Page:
“I will be going out to Lesotho on Friday and I will paying courtesies on His Majesty the King (Letsie III), the Prime Minister (Thomas Thabane), the cabinet, security structures and various other structures of SADC which already are deployed in Lesotho including a small military force there,” Justice Moseneke said.

“I have been appointed by President Ramaphosa to be his special envoy and to come into his shoes as the facilitator in the conflict in the Kingdom of Lesotho. I will be the leader of the team and I have been informed over and over again that the leadership in Lesotho are very welcoming of the appointment and are looking forward to receiving me.

“So that’s really what it is. It’s about going out there to try and find peace in the Kingdom, to try and facilitate constitutional amendments and to return to normality at the behest and the request of SADC. Our president (Ramaphosa) is the one who plays the role (of facilitator) and I’m acting in his place and stead to try and achieve those outcomes in relation to the Kingdom of Lesotho.”

Last week, Mr Makgothi expressed confidence in Justice Moseneke, saying that his experience and expertise in constitutional affairs would come in handy and help Basotho to move forward with the reforms process.

“There ought to be progress on the constitutional and security reforms by October this year in line with the SADC recommendations. We should be at least half way through with changing some of the laws which are causing the country instability.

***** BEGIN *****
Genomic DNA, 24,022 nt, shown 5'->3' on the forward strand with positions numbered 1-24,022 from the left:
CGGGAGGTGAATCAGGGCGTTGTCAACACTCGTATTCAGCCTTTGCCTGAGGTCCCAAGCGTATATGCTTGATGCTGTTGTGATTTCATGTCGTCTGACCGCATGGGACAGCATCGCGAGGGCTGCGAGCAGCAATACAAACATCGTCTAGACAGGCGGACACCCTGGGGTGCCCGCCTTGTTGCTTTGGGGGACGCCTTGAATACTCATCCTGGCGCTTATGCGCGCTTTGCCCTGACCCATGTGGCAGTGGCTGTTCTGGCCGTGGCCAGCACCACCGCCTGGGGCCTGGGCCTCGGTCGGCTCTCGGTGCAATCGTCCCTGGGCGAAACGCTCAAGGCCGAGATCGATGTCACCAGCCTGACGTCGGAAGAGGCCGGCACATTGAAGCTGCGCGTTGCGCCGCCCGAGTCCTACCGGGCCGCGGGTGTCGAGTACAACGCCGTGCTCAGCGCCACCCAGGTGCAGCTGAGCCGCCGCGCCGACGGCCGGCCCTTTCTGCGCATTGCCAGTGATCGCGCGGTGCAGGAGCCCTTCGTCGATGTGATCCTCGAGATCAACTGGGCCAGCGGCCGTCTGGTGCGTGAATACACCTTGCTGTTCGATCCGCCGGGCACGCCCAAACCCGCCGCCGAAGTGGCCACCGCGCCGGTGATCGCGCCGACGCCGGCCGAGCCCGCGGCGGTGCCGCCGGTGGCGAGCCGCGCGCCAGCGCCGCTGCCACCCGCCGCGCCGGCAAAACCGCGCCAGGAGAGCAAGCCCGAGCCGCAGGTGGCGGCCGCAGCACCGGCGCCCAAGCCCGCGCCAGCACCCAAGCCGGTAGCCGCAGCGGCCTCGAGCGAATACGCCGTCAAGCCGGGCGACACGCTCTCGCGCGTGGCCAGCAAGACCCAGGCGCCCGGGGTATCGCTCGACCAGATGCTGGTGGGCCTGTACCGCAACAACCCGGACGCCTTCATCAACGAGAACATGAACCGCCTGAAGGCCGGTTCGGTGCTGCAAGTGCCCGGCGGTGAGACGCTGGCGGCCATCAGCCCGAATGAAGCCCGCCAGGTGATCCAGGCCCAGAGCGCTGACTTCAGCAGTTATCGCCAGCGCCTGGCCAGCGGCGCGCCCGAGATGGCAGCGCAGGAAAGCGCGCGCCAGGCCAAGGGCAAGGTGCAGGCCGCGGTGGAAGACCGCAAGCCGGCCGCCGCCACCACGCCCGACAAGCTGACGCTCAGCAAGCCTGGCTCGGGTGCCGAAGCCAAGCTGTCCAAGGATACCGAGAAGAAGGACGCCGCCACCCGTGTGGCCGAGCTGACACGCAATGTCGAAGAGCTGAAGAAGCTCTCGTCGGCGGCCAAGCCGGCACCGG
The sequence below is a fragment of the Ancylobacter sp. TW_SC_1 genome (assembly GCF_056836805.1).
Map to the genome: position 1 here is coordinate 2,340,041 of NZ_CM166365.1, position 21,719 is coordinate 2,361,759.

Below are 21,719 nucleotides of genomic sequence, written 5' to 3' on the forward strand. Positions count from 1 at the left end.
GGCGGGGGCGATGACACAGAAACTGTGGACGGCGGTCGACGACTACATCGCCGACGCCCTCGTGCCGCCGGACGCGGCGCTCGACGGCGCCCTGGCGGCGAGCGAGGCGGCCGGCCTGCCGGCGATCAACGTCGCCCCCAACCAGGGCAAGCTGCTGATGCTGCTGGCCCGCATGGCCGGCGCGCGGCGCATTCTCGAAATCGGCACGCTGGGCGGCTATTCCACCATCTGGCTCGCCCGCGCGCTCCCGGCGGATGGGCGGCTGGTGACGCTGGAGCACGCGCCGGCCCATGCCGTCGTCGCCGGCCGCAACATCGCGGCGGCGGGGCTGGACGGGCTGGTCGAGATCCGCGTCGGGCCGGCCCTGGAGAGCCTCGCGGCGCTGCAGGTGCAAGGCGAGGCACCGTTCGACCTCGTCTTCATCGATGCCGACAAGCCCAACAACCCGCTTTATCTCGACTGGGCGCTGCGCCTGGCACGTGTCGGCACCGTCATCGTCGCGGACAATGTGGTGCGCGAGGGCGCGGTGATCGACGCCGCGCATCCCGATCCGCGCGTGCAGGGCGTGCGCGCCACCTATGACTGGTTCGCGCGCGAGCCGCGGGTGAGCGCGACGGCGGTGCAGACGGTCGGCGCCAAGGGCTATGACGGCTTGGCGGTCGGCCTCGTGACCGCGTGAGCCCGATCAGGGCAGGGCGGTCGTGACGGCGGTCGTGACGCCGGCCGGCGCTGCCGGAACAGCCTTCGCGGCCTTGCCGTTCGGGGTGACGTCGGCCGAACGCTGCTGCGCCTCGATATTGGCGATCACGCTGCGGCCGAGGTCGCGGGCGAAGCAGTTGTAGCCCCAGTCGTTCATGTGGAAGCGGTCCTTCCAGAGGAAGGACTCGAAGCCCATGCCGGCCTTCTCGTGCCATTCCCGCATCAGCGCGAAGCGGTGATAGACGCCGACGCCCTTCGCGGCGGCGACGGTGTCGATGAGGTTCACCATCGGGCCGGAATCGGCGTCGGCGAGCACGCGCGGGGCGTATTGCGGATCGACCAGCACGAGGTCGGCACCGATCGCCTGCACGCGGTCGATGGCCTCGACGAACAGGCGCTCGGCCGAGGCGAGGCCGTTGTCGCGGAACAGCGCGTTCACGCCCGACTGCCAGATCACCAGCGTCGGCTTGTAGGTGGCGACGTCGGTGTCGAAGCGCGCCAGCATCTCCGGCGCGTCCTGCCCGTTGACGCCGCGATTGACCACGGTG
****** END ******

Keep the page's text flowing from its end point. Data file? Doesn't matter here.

“The reforms process could be a year and half long process or even 30 months and during this time, Justice Moseneke will be doing his facilitation chores.

“His (Justice Moseneke’s) experience and expertise in constitutionalism will assist the SADC facilitation process to achieve lasting peace and stability in Lesotho,” Mr Makgothi added.

And on Friday, Justice Moseneke said that “those who have appointed me, starting with SADC heads of state, our own president (Ramaphosa) and the leadership of Lesotho all welcome my appointment”.

“That is why I’m doing this (facilitation) because everybody thinks that I will able to add value and I think we should try and continue to find appropriate solutions.

“I’m humbled by the appointment. I’m making no promises at this stage but we have to find peace and stability, proper governance and hopefully constitutional changes that Basotho themselves will want to see happening.

“So we are facilitators nothing more. We are not replacing any of the authority of the people of Lesotho. We are going there to try (and help achieve stability). Beyond that I have no views. I will have to formulate how best to try and resolve this particular assignment,” Justice Moseneke further said.

The appointment of Justice Moseneke and his mediation team is expected to breathe life into the stalled reforms process as they would be hands-on and assist President Ramaphosa.

There had been concerns that Mr Ramaphosa who has been the SADC facilitator since 2014 might find it difficult to remain as effective as the facilitator after assuming the presidency of the ruling African National Congress (ANC) party in December 2017 and that of South Africa in February this year.